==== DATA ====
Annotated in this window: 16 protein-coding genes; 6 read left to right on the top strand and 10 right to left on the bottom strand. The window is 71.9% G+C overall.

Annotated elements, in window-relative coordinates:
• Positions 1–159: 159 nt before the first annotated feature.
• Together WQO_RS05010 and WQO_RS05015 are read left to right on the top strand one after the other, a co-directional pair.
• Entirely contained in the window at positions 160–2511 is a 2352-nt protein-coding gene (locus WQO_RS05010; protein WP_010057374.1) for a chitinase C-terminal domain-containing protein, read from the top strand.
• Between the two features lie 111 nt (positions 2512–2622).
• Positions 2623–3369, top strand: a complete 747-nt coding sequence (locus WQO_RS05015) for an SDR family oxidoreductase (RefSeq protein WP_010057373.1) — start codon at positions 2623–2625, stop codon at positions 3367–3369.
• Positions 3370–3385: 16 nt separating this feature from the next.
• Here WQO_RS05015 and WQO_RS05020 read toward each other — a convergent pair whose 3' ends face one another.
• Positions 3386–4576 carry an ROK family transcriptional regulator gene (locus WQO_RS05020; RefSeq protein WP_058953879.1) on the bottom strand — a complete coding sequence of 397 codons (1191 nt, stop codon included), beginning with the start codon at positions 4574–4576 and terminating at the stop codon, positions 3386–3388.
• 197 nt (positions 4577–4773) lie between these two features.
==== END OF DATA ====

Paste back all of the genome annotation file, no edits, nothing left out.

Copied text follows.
Annotated in this window: 16 protein-coding genes; 6 read left to right on the top strand and 10 right to left on the bottom strand. The window is 71.9% G+C overall.

Annotated elements, in window-relative coordinates:
• Positions 1–159: 159 nt before the first annotated feature.
• Together WQO_RS05010 and WQO_RS05015 are read left to right on the top strand one after the other, a co-directional pair.
• Entirely contained in the window at positions 160–2511 is a 2352-nt protein-coding gene (locus WQO_RS05010; protein WP_010057374.1) for a chitinase C-terminal domain-containing protein, read from the top strand.
• Between the two features lie 111 nt (positions 2512–2622).
• Positions 2623–3369, top strand: a complete 747-nt coding sequence (locus WQO_RS05015) for an SDR family oxidoreductase (RefSeq protein WP_010057373.1) — start codon at positions 2623–2625, stop codon at positions 3367–3369.
• Positions 3370–3385: 16 nt separating this feature from the next.
• Here WQO_RS05015 and WQO_RS05020 read toward each other — a convergent pair whose 3' ends face one another.
• Positions 3386–4576 carry an ROK family transcriptional regulator gene (locus WQO_RS05020; RefSeq protein WP_058953879.1) on the bottom strand — a complete coding sequence of 397 codons (1191 nt, stop codon included), beginning with the start codon at positions 4574–4576 and terminating at the stop codon, positions 3386–3388.
• 197 nt (positions 4577–4773) lie between these two features.